Pending - Total 275
Pending - Short sale 91
Pending - REO 85
Distressed active / Total active = 31.9%
Distressed pending / Total Pending = 64.0%
Release from Showing 76

Friday, August 28, 2009

Ventura County Demand versus Inventory - August 2009

This is August 2009 Demand versus Inventory chart for Ventura County. Demand continues to be concentrated on the lower end "affordable" areas with inventory in those areas being drawn down. Inventory is being built up in many segments of the $500,000+ market. This is a supply constrained market and while inventory is being cleared on the low end the higher end discretionary sellers are still waiting to find a buyer. I think the headlines of median prices rising because fewer low end homes selling because of the inventory shortage will embolden the higher end sellers to keep to their price and just ensure they will not sell. It does not look good for higher sales moving forward unless some more inventory comes online.

Famers Insurance to cut 750 Jobs in SFV

From the LA Times:

California's largest auto insurer, Farmers Insurance Group, said Thursday that it planned to slash jobs at the offices of its newly acquired 21st Century Insurance unit in Woodland Hills.

Los Angeles-based Farmers told employees that it would cut 554 jobs by the end of this year and that the total would reach 750 by the end of 2010.

The Woodland Hills complex, which had been 21st Century's headquarters until last November, currently has 979 employees, Farmers said.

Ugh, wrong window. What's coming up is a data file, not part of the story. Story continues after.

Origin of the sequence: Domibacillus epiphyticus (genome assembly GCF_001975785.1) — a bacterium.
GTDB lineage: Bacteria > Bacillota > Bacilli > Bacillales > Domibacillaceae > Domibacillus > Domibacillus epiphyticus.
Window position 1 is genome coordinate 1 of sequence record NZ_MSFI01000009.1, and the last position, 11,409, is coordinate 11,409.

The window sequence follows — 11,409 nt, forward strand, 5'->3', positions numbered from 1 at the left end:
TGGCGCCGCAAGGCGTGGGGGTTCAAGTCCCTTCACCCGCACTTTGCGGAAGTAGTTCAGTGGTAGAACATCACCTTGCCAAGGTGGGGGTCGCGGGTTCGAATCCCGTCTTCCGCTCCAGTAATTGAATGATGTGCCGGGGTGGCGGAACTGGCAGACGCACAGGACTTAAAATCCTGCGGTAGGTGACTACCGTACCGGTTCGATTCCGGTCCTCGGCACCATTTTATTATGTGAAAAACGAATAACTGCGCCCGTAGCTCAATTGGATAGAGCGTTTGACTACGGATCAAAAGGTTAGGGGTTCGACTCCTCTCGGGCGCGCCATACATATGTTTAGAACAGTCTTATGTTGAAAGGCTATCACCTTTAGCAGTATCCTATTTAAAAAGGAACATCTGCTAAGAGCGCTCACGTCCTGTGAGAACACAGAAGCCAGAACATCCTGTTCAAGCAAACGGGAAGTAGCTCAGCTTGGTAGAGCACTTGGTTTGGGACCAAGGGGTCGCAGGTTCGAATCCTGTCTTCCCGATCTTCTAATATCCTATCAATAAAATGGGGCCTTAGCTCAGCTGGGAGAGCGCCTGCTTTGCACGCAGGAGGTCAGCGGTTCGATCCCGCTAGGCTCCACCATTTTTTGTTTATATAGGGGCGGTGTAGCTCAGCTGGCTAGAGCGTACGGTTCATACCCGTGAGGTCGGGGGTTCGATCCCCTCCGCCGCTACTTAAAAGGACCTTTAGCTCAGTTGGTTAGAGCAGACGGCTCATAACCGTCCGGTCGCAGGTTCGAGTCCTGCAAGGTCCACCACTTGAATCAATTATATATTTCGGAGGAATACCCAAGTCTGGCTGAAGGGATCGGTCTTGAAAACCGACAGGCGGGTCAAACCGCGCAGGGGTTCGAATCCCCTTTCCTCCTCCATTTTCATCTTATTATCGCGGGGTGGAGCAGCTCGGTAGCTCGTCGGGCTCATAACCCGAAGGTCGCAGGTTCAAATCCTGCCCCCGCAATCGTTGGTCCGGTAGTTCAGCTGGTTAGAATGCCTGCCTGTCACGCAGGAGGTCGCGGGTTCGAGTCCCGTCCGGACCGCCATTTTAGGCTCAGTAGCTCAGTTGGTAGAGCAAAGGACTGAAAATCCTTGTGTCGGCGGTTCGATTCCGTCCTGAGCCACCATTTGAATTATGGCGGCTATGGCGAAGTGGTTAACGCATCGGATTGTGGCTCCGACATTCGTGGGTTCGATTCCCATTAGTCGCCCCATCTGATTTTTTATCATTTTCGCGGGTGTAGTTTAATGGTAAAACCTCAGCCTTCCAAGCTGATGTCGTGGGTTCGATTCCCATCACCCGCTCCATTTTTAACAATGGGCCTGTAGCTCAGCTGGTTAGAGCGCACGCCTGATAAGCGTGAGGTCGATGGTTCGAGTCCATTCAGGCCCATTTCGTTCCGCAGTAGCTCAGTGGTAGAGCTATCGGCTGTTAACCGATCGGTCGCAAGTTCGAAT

That's a pretty decent sized hit to the local economy, it has both CRE and residential housing implications for the area.

Thursday, August 27, 2009

Higher mortgage rates?

From Jeffrey Lacker regarding the Fed purchasing MBS:
With the economy leveling out and beginning to grow again later this year, and with bank reserve demand ebbing as financial conditions improve, I will be evaluating carefully whether we need or want the additional stimulus that purchasing the full amount authorized under our agency mortgage-backed securities purchase program would provide.

The Fed is a huge driver of demand for MBS for the people calling bottom on housing that bottom is precipitated on 5% interest rates. If a significant amount of demand is removed yields will definitely rise and housing prices will fall as a result.

Wednesday, August 26, 2009

Tuesday, August 25, 2009

FHA won't implement HVCC

A blurb from National Mortgage News:
The Federal Housing Administration has no plans to implement the Home Valuation Code of Conduct, Commissioner David Stevens told a delegation from the National Association of Mortgage Brokers.

I'll see if I can find the whole speech.

Sunday, August 23, 2009

San Fernando Valley Inventory July 2009

Source: SRAR
From the following graphics you can see the drop in inventory, especially on the low end. As well as the fact that in many spots demand is lower for the market segment but Months Supply has still dropped.
The SFV is a supply constrained market. But help may be on the way.... (foreshadowing to a August 31st report..)

Saturday, August 22, 2009

San Fernando Valley home sales report - July 2009

San Fernando Valley Single Family Home sales for July 2009 came in at 745 which is down 3.87% MoM and up 3.91% YoY. The median price for single family homes came in at $400,000 which is up 6.67% MoM and down 8.05% YoY. The movement of mid-level homes down the price change has opened that market a bit which is causing the mix shift to rise. Sales volume is still horrible with this being the 4th worst July on record. Considering interest rates are down over 1% since last year and the tax credit is in effect that is quite amazing that sales volume is still so bad. Part of the reason sales are so bad are due to inventory issues of the market. Inventory is quite low, especially in the affordable ranges. This is due to the foreclosures being leaked on the market and long processing times for short sales. There is a massive amount of inventory sitting at pending and contingent in the SFV and much of that can still be considered active inventory. Between that inventory and foreclosures slowly starting to increase inventory issues should lighten up going into September.